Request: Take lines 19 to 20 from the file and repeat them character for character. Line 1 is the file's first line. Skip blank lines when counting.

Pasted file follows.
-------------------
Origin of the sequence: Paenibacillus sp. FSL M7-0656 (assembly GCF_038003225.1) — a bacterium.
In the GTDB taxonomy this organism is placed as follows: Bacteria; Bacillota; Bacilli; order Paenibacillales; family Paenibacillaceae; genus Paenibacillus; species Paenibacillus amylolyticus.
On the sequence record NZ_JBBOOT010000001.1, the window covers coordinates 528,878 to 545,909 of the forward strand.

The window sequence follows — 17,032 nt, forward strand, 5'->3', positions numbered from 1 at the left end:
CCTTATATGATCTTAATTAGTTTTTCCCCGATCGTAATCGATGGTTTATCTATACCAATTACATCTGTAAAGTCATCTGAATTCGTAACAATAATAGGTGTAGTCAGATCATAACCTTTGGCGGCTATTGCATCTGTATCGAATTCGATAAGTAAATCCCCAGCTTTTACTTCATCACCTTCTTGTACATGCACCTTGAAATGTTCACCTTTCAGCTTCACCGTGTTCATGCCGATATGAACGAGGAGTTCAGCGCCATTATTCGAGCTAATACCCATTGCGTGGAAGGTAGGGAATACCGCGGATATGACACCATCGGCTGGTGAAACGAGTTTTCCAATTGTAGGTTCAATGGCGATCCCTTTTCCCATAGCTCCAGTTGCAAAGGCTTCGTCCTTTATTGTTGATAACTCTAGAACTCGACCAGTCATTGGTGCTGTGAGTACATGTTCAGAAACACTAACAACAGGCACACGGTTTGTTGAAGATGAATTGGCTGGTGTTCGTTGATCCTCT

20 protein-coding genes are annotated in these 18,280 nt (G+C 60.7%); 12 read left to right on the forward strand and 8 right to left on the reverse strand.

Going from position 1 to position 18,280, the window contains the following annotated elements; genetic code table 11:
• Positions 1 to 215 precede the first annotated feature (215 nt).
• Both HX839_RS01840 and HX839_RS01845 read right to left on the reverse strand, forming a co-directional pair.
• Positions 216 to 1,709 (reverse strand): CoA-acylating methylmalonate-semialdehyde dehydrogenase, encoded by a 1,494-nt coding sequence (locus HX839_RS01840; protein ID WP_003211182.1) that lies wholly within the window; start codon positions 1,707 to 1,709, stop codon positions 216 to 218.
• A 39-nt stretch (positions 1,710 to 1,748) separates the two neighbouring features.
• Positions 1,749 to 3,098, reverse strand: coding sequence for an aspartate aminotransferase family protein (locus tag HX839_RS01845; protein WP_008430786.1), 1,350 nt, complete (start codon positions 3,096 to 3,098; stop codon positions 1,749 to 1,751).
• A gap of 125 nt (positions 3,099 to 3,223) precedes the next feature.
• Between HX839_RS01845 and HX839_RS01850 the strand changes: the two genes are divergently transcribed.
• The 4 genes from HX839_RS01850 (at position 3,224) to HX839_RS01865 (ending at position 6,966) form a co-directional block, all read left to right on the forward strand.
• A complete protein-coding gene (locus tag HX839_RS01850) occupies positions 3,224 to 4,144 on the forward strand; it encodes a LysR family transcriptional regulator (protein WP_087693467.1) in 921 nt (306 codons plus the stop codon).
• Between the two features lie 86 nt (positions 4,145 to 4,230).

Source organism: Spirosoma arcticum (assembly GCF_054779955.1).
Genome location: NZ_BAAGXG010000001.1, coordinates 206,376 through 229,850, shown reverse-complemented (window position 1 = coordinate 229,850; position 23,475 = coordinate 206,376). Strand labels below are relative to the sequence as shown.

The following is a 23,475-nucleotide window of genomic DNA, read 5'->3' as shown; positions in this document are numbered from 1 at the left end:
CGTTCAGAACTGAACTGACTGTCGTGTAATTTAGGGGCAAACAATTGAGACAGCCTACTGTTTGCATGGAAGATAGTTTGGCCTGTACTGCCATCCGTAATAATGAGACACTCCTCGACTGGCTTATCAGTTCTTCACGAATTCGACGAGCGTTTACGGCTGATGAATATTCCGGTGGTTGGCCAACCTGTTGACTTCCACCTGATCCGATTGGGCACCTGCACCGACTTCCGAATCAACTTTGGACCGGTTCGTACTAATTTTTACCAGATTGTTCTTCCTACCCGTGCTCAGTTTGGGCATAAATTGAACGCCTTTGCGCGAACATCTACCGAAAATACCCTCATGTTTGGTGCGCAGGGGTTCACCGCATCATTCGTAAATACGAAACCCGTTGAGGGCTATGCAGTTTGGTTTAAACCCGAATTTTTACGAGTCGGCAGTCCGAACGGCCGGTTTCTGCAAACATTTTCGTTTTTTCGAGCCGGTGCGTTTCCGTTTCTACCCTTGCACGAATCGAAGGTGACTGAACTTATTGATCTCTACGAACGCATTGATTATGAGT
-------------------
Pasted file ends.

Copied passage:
Genome location: NZ_BAAGXG010000001.1, coordinates 206,376 through 229,850, shown reverse-complemented (window position 1 = coordinate 229,850; position 23,475 = coordinate 206,376). Strand labels below are relative to the sequence as shown.

The following is a 23,475-nucleotide window of genomic DNA, read 5'->3' as shown; positions in this document are numbered from 1 at the left end: